ENBIS-15 in Prague

6 – 10 September 2015; Prague, Czech Republic Abstract submission: 1 February – 3 July 2015

My abstracts

 

The following abstracts have been accepted for this event:

  • Latin Squares Design of a Freezing Method Experiment

    Authors: Froydis Bjerke (Animalia Meat and Poultry Research Centre)
    Primary area of focus / application: Design and analysis of experiments
    Secondary area of focus / application: Quality
    Keywords: Water holding capacity, Meat quality, Outliers, Frozen meat
    Submitted at 30-Apr-2015 16:39 by Froydis Bjerke
    Accepted
    8-Sep-2015 15:55 Latin Squares Design of a Freezing Method Experiment
    When freezing and thawing raw meat, the quality of the meat is reduced, compared to fresh (chilled, but not frozen) meat. In particular, the water holding capacity – measured by drip loss, is a measure for meat quality that is affected by freezing. It is assumed that the water in the meat form crystals that break the cell walls, increasing the leakage of liquids from the muscle cells after thawing. In addition, water holding capacity is a heritable trait and does vary between individuals.

    In order to compare different freezing methods, regarding drip loss, a Latin Squares Design was formed. The effects of method had to be separated from the effect of individuals, also considering that variations within an individual could be present.

    The presentation describes possible experimental designs for this purpose, as well as how the experiment was actually run. Also, the handling of outliers is discussed. The results indicated that the methods in question differed with respect to drip loss, in a way that supported a research proposal for improved frozen meat quality.
  • Model-Based Selection of Measuring Positions for Energy Transmission Systems

    Authors: Dirk Surmann (TU Dortmund, Fakultät Statistik)
    Primary area of focus / application: Modelling
    Keywords: Selection of measuring positions, Genetic algorithm, Random field metamodel, Energy transmission system
    Submitted at 30-Apr-2015 16:56 by Dirk Surmann
    Accepted
    7-Sep-2015 17:40 Model-Based Selection of Measuring Positions for Energy Transmission Systems
    The European electrical transmission system is working closely to its operational limits due to market integration, energy trading and the increasing feed-in by renewable energies. Therefore the system has become more vulnerable for disturbances in different areas, for example energy permanently oscillating with a low frequency. Analysing this Low Frequency Oscillation (LFO) requires measurements of voltage angle and magnitude at different positions (nodes) in the transmission system. Due to the fact that the considered system consists out of a large number of nodes, our aim is to derive a subset of nodes which contains sufficient information about the LFO. This subset is easier manageable than interrogating all nodes.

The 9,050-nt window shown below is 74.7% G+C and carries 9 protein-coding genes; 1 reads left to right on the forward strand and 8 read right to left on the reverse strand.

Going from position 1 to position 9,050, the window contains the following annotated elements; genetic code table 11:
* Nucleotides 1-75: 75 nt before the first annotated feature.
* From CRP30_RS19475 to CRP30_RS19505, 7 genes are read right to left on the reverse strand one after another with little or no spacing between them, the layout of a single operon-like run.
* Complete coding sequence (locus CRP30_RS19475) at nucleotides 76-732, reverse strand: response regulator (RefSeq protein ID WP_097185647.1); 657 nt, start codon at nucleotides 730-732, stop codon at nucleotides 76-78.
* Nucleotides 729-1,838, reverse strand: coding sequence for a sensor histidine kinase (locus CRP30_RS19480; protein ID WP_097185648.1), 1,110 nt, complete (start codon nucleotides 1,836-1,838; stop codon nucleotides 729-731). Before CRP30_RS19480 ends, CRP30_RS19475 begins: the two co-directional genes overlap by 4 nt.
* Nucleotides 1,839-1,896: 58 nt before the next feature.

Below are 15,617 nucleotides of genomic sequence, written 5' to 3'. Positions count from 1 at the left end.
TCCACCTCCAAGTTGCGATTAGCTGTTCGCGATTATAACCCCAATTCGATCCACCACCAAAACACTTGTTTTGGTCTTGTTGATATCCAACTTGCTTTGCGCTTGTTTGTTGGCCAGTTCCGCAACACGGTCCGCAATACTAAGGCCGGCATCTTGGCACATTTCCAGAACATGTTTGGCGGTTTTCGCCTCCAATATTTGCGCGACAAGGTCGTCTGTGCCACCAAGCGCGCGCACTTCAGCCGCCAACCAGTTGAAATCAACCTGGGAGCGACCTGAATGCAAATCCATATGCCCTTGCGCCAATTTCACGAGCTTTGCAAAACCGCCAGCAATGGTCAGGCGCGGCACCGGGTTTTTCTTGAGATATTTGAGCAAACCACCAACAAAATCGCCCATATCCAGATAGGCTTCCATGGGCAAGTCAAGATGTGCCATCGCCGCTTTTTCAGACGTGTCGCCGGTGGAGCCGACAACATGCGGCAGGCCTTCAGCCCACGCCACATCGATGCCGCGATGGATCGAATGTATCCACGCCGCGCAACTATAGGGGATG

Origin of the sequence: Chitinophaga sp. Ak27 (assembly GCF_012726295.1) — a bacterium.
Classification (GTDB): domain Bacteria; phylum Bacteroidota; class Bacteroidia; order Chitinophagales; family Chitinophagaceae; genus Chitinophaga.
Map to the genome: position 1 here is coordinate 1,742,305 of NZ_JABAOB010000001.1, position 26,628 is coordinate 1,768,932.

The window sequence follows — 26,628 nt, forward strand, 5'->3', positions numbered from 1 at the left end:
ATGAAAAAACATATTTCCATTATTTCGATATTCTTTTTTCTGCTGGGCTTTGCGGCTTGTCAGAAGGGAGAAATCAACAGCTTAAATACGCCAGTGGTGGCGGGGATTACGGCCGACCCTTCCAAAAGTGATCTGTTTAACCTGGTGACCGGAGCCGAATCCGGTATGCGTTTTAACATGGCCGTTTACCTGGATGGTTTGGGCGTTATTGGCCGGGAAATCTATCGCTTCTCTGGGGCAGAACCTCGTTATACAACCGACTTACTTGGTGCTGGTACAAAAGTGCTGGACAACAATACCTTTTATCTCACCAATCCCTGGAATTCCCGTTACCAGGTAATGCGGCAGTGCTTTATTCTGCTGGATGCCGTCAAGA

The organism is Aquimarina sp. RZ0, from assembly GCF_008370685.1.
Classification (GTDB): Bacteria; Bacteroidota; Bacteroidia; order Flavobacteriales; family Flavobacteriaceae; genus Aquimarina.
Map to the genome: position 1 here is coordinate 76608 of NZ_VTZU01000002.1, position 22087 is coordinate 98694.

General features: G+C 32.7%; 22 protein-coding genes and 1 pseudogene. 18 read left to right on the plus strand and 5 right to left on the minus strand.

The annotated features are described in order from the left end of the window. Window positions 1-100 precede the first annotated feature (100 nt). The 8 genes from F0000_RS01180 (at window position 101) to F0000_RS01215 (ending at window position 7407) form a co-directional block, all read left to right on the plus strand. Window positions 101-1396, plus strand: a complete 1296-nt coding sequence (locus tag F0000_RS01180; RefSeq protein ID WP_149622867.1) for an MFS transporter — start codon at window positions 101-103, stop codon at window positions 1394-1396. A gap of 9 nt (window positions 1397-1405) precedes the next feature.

In order to achieve our aim we derive a parameter set for the Low Frequency Oscillation based on differential equations which characterises every single measuring position or node, respectively. Via analysing the behaviour of each node with respect to its neighbours, we construct a feasible random field metamodel over the whole transmission system. The random field works in a discrete spatial domain with a non-isotropic distance function. We derive a statistic to evaluate the metamodel using information from a subset of measuring positions. Using a genetic algorithm we optimise the selected subset with respect to the target statistic. This results in a subset of nodes which contain the most information about the European electrical transmission system. The talk will describe the method and compare results from different energy transmission systems.
  • Functional Generalized Linear Models and Outlier Detection for an HVOF Spraying Process

    Authors: Sonja Kuhnt (Dortmund University of Applied Sciences and Arts), Andre Rehage (TU Dortmund University)
    Primary area of focus / application: Modelling
    Keywords: Outlier detection, Functional data, Generalized linear models, Thermal spraying
    Submitted at 30-Apr-2015 17:04 by Sonja Kuhnt
    Accepted
    7-Sep-2015 15:35 Functional Generalized Linear Models and Outlier Detection for an HVOF Spraying Process
    In industry, thermal spraying processes are becoming increasingly popular to apply a coating to a surface, e.g. for improving wear protection of machine components in various fields of industry. An interesting technique in this framework is the high velocity oxygen fuel (HVOF) spraying: Here, a powder is fed into a jet, gets accelerated and heated up by means of a mixture of oxygen and fuel, and finally deposits as the coating upon the substrate. Due to advanced measurement technology, the properties of the powder particles in flight are recorded over time, such that they can be regarded as functional data. These properties contain particle temperature and velocity, among others. To improve functional generalized linear models for the HVOF spraying process, we aim to identify functional outliers of the particles in flight. Functional outliers can be divided in at least two different types: Magnitude outliers and shape outliers. For each of the categories, functional data depths are needed that assign an index determining the outlyingness of each observation. We look at the modified band depth (magnitude) and our recently developed functional tangential angle depth (shape). It is of interest in which way the different outlier types affect the results of the functional model and how outlier detection can be performed to improve the reproducibility and predictability of the coating properties.
  • Ensuring Traceability in Data Products

    Authors: Alistair Forbes (National Physical Laboratory), Maurice Cox (National Physical Laboratory), Peter Harris (National Physical Laboratory), Keith Lines (National Physical Laboratory), Ian Smith (National Physical Laboratory)
    Primary area of focus / application: Metrology & measurement systems analysis
    Secondary area of focus / application: Other: Session on Standards organised by Rainer Goeb